Our flight left at 6am. So that meant we had to get up at 4am in order to dress, check out, and drive to the airport. If you’ve ever packed with two toddlers running around, you know it’s best to wait until they’re in bed. So we packed from 8:30pm to 10:30pm, then tried to relax and get some sleep despite worrying about things we’d neglected to pack, how to catch the bus from the airport to the new hotel, and how to remember to stop saying “gracias” and start saying “obrigada/o” again. So. We both ended up with about three hours of sleep. Then we were on a plane trying to keep the kids quiet, waited for luggage, found our bus, remembered that Portugal is an hour ahead of Spain…
So we arrived at our hotel around 8am local time very bleary-eyed and without a place to rest yet (the hotel allowed us to drop our luggage but we couldn’t check in until 2:00pm). We set off on a roughly planned walk to see what we could find.
What we found is a beautiful city with lots of interesting architecture, people, and food. Even the kids were enchanted.
And energized! Of course they’d got almost a full night’s sleep, so they had an edge on us.
Our hotel was in a terrific location near the water, but also close to a large pedestrian street with shops and restaurants. Most of them were closed this early, but we were able to scout.
I should have demanded a pastry for fuel. Why didn’t I?
We made our way to the subway, which is large, clean, and organized. Just like at home, Linus acted like an old pro.
I won’t lie: I was awfully tired and grumpy, a condition that didn’t improve until we finally decided to stop everything and get an early lunch a few hours later.
Linus admired the infrastructure. We didn’t even take this elevator, but he checked it out thorougly.
This is the view as you come up out of the train station. You’re looking across the street toward a mall here.
We decided to stop for a break and a digestive biscuit snack. Mina really got into the break.
We headed back outside again and toward the water.
The World’s Fair was held in Lisbon in 1998. They build this funicular for it.
We walked under the path of the funicular and debated whether to ride. I kept pushing for it, but maybe only because I was really tired.
For the same World’s Fair, they build this Oceanarium. It’s apparently the largest aquarium in Europe. Hang on… you’ll get to see inside! It turns out I work with someone who actually visited Lisbon during the Fair. He said the line to get into the Oceanarium was hours long.
Yen, who is an incredibly wise husband, realized that maybe we’d all stop being grumpy if we ate. We looked around for open restaurants, but of course we were too early for a Portuguese lunch. We discovered a McDonald’s was open. And even though we have never been inside one since we’ve been married, we decided… What the heck? The food was different from home and actually not too terrible. We both enjoyed ordering on the giant iPads – do they have that here too? Anyway, refreshed, fed, and now with two complimentary balloons, we set off again.
It turns out that the Oceanarium is next to a science museum. We considered going in, but we visit the Boston Museum of Science so often that it seemed silly. Instead of we checked out the fountain outside.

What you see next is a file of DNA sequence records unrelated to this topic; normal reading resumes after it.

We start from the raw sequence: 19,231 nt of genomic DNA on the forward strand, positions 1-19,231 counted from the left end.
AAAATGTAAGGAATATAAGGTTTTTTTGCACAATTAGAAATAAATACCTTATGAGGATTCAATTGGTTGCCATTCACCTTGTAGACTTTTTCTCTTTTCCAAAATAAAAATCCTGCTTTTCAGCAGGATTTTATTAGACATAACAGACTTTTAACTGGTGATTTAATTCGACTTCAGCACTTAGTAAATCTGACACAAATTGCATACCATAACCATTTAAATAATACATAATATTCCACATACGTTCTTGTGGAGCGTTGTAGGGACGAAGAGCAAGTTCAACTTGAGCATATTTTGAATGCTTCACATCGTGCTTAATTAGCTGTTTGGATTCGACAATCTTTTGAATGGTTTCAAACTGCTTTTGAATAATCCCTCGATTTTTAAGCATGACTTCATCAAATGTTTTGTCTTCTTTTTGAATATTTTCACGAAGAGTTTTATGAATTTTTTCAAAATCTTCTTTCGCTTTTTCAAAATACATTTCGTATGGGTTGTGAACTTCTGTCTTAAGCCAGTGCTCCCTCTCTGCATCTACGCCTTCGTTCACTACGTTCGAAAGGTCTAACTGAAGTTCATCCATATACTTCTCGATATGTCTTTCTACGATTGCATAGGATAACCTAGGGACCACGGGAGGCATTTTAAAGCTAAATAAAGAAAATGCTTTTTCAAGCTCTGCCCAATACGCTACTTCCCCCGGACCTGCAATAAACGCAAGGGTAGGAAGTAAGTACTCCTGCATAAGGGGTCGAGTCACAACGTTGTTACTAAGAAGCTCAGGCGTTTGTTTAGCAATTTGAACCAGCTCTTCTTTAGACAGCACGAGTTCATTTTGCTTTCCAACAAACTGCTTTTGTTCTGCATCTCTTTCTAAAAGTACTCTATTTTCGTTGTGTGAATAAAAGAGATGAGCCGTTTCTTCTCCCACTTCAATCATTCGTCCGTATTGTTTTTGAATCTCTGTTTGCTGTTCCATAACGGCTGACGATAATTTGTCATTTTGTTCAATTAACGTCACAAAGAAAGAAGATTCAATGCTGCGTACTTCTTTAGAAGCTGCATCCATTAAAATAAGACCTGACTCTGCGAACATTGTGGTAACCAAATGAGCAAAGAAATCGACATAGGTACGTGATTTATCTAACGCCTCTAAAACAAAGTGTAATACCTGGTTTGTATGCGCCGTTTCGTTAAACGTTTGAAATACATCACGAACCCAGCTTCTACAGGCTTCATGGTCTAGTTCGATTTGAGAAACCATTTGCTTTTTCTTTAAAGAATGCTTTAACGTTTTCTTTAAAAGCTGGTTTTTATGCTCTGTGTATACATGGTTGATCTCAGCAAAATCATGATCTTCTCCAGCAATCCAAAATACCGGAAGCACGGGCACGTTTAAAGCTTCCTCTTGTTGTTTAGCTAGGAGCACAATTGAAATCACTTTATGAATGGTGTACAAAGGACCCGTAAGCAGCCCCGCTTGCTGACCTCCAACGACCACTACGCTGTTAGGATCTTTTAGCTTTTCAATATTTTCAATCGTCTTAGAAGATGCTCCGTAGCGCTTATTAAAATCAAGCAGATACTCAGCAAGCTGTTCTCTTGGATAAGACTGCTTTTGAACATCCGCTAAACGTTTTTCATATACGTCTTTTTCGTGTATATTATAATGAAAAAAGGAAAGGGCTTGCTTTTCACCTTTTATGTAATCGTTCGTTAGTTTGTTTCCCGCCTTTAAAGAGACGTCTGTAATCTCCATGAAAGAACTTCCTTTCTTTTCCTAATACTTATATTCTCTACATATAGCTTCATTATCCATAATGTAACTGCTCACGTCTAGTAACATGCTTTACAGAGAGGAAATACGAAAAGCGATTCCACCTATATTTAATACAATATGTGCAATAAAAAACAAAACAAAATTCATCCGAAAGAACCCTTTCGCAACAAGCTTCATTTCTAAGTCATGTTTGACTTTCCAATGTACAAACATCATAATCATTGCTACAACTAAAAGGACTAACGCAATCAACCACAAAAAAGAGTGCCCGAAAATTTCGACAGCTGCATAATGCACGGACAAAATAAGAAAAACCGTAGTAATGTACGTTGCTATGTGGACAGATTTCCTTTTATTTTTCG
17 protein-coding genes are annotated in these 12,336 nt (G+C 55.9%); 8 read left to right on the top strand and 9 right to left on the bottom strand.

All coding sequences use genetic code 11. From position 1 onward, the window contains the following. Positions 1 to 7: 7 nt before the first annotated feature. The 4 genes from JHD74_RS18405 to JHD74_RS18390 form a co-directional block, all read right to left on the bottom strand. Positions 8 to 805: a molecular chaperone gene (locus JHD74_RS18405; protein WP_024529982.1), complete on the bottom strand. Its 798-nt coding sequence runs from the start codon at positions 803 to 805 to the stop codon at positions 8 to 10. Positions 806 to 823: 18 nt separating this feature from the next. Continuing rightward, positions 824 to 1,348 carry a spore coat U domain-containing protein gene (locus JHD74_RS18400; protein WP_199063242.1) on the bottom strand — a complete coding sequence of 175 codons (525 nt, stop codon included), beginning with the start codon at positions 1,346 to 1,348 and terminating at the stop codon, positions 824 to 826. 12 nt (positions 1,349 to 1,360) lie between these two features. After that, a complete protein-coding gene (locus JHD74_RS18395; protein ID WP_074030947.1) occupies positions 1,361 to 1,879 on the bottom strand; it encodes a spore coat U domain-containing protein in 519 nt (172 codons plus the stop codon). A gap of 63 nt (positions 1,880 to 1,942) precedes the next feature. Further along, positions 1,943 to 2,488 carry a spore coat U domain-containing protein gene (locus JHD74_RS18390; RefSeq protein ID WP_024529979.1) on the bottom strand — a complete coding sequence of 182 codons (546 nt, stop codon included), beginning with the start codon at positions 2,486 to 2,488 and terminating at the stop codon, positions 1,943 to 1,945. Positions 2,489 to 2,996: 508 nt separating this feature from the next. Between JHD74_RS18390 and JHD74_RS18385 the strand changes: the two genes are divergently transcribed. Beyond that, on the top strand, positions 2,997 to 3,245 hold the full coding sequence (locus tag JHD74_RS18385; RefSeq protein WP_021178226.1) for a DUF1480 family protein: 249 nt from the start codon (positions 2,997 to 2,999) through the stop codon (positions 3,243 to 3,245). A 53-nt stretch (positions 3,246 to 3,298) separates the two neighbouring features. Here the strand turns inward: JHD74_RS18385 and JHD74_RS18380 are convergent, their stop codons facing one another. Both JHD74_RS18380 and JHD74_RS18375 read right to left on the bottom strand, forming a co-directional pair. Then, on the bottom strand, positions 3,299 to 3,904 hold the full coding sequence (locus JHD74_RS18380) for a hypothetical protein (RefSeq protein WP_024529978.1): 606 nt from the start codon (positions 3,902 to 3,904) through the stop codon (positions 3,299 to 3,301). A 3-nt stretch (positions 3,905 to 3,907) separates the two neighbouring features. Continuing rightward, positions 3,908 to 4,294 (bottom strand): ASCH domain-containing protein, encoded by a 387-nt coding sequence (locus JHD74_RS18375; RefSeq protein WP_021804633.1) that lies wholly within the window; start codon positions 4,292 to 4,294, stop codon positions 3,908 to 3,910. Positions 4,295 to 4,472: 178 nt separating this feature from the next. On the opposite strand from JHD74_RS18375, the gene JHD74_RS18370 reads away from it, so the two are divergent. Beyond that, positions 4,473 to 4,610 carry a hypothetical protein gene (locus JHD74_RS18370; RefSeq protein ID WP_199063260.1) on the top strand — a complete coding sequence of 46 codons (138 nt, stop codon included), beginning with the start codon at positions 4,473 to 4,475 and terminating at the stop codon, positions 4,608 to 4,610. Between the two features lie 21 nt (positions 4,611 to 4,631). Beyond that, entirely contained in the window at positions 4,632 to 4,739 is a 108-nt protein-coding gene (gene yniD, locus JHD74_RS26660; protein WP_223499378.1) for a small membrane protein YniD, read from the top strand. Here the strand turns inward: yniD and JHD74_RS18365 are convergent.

Ok, I really wanted to ride in the funicular. And so did Linus. So finally we pooled our whining and convinced Yen to head over.
“Look, anh hai! That’s where we’re going next!”
I thought they might be a little nervous, but they sure weren’t. We were also happy to find that it was rather warm inside the little cars.
Here we are flipping around and heading back.
At last we headed into the Oceanarium. While Yen bought tickets, I stayed in the (warm) gift shop with the kids. I had to promise that we’d come back later and buy a particular toy for Linus (we did).
Like the bioparc we visted earlier, this turned out to be a lush, surprising experience.
They had a little section complete with fake icebergs for the cold-climate birds to sit on.
Some of them explored beyond their worlds.
Mina really got into the experience. Later I sat down with Linus to check out a fish that was just sitting near the bottom of the tank. My little scientist and I speculated about why he was sitting there, whether his friends would come visit him, how he felt, etc. With the swooshing sounds, the warmth, and the dark, I very nearly fell asleep. Luckily Mina and Yen joined us and jolted me awake.
One for each of us!
Here we are back outside again. The blue ball floating in the water is the mascot of the Oceanarium. So in this case he’s poked his head up from snorkling, I guess.
We walked along this park and fountain system on the way back to the subway.
Back through the mall… We discovered that once again, Mina had fallen asleep on my shoulders. Yen took over carrying her (he’s got just a little more upper body strength…).
Poor little beastie. She was completely out! She slept through the walk, getting back on the subway, and the entire ride. Of course she woke refreshed and ready for action, while the rest of us really wanted a nap.
We finally checked into our room, which was on the 5th floor and commanded a lovely but terrifying view. After this we closed up the window and didn’t let them look again.
We connected back with Grandma and Grandpa, and set out again for a walk after a brief rest. Yen took this photo in particular for the sign behind me. The shop next door to our hotel is called Cod King. The lobby and common areas of the hotel smelled like dried cod – which is perfume to Yen but might not be so pleasing to all guests. You really can’t smell it in the rooms, I promise.
Lots of transportation options in Lisbon: subway, city buses, modern cable cars, and these adorable old clunkers.